Domestic violence, also sometimes referred to as “intimate partner violence,” is any act of violence between domestic or intimate partners, as outlined by the 1991 Prevention of Domestic Violence Act. The Prevention of Domestic Violence Act was created to protect victims of domestic violence by clearly describing which acts are considered domestic violence, which victims fall under the category of domestic violence victims, and protocol for filing a domestic violence charge as well as obtaining a restraining order against a domestic violence offender.

The acts listed in the Prevention of Domestic Violence Act are the following:

assault of the victim

homocide of the victim

threats of terroristic activity against the victim

kidnapping of the victim

imprisonment of the victim

physical restraint of the victim against his or her will

sexual assault of the victim

stalking the victim

harassment, through electronic or other means, of the victim

criminal trespassing on the victim’s property

lewdness toward the victim

burglary of the victim’s property

If any of the above acts are committed against a person with whom the offender had a sexual or otherwise significant relationship, it is domestic violence. The Prevention of Domestic Violence Act defines victims of domestic violence as the following:

Any person who is eighteen years old or an emancipated minor and subjected to the previously stated acts by a spouse, former spouse or other household member.

Any person, regardless of age, who suffers the above acts at the hand of a person with whom he or she has or is expecting a child

Any person, regardless of age, who has or had a sexual or otherwise romantic relationship with his or her attacker if the attacker is over the age of eighteen or an emancipated minor.

If the offender in a domestic violence case is an unemancipated minor, he or she is subject to juvenile delinquency laws. He or she may not be prosecuted as an adult domestic violence offender.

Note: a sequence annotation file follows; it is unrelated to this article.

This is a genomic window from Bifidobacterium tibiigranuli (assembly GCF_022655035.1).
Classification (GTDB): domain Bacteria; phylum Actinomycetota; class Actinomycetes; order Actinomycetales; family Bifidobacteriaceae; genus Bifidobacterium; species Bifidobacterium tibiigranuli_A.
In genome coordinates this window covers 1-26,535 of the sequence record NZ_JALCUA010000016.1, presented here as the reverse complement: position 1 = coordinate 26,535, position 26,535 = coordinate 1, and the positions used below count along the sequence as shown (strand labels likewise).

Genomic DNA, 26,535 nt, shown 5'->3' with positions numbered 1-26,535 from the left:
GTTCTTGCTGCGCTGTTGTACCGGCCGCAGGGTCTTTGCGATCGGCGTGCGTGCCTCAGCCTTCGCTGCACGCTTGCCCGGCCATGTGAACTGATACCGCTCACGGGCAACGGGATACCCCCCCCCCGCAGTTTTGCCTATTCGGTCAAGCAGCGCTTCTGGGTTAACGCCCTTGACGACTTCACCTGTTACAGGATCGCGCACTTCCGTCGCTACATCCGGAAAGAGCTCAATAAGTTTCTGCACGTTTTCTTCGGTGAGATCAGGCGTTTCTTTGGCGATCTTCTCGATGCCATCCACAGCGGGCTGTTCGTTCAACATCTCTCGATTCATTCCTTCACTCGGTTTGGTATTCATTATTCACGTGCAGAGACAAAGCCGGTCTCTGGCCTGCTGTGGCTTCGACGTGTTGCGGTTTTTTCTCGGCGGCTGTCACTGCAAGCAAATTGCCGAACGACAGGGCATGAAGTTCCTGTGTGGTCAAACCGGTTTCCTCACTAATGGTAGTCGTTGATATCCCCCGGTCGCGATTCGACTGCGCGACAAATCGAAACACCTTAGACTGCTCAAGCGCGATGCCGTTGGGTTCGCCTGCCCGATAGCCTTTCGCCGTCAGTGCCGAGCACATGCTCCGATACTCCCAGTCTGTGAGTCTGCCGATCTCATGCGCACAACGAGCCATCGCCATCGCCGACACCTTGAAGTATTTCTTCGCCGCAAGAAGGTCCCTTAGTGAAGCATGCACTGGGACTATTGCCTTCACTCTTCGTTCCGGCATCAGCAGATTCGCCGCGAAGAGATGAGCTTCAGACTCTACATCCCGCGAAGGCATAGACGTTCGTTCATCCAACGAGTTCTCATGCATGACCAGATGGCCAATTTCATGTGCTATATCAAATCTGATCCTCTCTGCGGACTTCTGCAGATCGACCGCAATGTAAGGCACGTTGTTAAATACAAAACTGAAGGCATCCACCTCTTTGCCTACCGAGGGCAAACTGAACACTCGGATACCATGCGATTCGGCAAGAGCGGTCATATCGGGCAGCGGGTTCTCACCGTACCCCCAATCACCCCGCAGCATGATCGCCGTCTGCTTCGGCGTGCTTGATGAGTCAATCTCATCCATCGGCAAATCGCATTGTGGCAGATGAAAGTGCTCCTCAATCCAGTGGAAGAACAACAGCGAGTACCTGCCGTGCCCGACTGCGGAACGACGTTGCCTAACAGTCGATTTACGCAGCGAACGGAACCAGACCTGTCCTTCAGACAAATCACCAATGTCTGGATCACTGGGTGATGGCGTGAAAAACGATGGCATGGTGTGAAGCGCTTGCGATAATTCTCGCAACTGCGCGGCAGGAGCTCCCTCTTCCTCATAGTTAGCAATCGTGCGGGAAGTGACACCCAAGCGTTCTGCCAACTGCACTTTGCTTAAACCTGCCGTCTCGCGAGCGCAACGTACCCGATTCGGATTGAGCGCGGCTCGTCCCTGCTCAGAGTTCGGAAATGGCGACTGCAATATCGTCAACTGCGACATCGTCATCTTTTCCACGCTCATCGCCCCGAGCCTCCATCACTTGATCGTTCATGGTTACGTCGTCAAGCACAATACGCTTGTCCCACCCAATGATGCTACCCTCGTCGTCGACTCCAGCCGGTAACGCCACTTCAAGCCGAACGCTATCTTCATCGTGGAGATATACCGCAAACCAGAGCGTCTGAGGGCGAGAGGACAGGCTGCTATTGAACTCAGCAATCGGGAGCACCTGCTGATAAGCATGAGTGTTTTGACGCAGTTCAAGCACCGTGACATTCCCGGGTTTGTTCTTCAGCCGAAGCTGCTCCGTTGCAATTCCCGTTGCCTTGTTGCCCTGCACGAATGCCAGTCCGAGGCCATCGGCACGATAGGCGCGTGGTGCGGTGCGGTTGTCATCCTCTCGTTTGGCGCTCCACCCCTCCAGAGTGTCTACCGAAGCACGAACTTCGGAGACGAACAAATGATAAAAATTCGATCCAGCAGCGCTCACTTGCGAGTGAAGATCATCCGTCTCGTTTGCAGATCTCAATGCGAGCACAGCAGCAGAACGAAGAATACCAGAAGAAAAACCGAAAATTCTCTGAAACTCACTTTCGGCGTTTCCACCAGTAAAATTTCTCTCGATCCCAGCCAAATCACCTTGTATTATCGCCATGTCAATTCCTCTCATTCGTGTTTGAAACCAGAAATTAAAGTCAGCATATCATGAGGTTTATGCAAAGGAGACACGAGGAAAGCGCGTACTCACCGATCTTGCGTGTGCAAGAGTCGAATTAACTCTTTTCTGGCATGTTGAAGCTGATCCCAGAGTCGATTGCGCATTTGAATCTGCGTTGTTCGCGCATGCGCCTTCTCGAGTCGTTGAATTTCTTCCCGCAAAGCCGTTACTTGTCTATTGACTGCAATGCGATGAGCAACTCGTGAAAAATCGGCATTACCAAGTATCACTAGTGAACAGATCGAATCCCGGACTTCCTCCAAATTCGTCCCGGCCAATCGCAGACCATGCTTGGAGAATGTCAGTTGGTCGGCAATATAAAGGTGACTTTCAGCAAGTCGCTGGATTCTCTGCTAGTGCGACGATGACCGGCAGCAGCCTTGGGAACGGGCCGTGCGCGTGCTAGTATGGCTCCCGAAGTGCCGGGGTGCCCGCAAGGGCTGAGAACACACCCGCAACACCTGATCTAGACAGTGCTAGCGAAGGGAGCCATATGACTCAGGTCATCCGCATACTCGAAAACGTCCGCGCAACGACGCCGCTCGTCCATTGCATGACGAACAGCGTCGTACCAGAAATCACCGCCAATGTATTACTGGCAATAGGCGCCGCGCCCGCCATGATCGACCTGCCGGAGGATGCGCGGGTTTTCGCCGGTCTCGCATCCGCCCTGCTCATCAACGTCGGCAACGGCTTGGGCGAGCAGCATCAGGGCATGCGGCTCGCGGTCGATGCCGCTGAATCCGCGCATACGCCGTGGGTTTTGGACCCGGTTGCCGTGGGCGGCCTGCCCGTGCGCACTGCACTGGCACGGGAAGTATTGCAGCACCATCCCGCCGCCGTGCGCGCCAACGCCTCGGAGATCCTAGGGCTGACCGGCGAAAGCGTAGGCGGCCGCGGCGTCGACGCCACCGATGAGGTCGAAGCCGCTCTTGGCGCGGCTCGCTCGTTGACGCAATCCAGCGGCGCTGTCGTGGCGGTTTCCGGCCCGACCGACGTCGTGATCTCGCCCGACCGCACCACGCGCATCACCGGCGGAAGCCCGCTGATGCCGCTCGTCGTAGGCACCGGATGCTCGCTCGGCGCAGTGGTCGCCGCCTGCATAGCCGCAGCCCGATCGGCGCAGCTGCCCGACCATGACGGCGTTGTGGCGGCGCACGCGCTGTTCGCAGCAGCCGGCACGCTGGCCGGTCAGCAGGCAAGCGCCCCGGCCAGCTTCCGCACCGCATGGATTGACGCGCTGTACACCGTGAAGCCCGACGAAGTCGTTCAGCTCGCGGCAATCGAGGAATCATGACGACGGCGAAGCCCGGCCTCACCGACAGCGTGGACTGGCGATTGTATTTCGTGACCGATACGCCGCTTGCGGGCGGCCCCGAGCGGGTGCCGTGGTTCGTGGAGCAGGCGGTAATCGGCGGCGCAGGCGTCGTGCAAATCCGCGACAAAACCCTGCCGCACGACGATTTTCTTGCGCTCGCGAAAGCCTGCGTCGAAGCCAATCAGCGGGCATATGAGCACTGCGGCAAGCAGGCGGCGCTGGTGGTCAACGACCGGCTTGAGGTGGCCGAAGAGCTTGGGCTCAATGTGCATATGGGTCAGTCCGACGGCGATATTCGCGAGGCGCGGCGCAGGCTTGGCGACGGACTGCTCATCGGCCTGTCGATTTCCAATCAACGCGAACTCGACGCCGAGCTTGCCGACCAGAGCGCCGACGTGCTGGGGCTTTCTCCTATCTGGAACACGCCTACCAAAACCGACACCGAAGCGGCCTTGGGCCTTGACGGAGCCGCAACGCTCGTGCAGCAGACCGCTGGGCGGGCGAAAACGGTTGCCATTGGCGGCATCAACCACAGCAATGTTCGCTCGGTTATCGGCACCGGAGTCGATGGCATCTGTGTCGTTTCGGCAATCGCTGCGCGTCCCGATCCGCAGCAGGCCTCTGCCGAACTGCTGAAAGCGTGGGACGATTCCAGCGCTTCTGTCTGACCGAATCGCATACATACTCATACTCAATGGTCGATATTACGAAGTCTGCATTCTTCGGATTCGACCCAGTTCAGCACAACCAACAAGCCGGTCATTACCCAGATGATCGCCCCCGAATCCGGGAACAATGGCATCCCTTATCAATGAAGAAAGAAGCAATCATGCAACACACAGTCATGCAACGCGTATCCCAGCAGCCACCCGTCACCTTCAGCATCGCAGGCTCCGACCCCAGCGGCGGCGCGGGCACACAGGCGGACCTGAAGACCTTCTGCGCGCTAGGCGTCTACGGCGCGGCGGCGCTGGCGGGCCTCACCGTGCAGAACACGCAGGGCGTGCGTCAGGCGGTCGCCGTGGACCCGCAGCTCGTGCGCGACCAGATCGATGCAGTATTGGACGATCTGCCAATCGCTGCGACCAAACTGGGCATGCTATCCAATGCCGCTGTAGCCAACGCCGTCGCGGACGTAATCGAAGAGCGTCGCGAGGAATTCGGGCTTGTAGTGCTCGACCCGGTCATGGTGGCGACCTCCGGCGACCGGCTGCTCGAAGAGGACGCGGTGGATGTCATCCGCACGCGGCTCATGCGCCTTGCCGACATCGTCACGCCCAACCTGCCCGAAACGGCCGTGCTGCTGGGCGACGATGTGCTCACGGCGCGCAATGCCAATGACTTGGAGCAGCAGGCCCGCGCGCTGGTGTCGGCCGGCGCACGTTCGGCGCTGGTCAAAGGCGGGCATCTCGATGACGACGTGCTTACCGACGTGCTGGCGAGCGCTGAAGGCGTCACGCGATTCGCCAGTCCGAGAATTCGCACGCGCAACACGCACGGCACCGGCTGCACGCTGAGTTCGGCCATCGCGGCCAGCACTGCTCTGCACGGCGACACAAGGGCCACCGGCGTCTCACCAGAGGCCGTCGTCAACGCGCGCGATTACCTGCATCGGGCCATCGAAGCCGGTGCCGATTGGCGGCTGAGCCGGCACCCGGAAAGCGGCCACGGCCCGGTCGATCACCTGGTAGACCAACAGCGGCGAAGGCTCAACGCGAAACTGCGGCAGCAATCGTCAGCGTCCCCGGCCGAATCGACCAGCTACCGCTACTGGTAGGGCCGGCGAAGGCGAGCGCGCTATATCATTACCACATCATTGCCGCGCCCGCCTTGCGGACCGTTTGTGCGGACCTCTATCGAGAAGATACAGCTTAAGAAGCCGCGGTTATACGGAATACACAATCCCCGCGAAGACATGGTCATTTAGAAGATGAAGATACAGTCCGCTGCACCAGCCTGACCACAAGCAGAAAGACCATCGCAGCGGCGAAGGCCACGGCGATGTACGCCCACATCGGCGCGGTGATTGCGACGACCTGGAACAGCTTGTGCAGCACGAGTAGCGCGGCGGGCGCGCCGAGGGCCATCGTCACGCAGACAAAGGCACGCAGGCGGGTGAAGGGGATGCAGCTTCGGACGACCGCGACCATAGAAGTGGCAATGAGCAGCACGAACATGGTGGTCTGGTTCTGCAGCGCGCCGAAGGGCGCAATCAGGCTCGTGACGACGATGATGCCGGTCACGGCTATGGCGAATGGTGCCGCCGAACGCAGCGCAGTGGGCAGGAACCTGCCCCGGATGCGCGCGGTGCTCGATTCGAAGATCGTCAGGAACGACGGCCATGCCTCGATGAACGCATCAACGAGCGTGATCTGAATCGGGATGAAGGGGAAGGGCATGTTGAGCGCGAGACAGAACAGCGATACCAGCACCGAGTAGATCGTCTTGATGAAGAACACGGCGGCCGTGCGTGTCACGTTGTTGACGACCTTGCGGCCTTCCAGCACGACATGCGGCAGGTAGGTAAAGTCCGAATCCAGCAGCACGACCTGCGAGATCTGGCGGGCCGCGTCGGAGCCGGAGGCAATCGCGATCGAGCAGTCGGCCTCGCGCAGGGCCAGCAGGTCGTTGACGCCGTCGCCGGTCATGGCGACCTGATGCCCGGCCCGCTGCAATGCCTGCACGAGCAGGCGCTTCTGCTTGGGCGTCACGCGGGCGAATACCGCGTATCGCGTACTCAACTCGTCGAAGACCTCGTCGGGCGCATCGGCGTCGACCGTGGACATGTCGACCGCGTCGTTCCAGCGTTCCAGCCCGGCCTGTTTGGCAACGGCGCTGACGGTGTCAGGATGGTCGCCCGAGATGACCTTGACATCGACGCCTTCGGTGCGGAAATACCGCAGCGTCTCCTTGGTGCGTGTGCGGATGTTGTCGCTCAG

Acts of domestic violence are not separate charges from the previously listed crimes. Rather, a domestic violence charge is added to charges for those crimes if the victim fits the categories listed by the Prevention of Domestic Violence Act. All penalties for domestic violence crimes are the same penalties for these crimes if they were not committed against a domestic partner. For example, a second degree aggravated assault of one’s spouse would carry the same penalty of five to ten years in jail and fines of up to $150,000 that the aggravated assault of any other person would carry. The laws set forth in the Prevention of Domestic Violence Act are there to give victims the security of immediate response and arrest of their abusers and firm grounds for obtaining a restraining order against him or her.

To obtain a restraining order against an abusive partner, the victim must file for it with the county in which he or she resides. A restraining order prohibits the defendant from contacting the person who filed for the restraining order. A judge may grant a temporary restraining order if the applicant appears to be at risk for domestic violence. If domestic violence has been proven, the judge may grant a final restraining order. The difference between these two restraining orders is that a temporary restraining order expires after a set amount of time, and a final restraining order requires that the person against whom it is filed never contact the applicant again, unless the restraining order is rescinded by a judge.

When an act of domestic violence is reported to police, the police are required to respond. If there is any evidence of physical abuse at the scene, they are required to arrest the alleged offender. While law enforcement is at the scene of a domestic violence call, they are also required to notify the victim of his or her rights in a domestic violence situation and offer help.

If you are involved with a domestic violence lawsuit and need an experienced criminal defense lawyer to represent you, call Ron Bar-Nadav at 201-525-1555. His knowledge of New Jersey criminal law can help you build and win your case.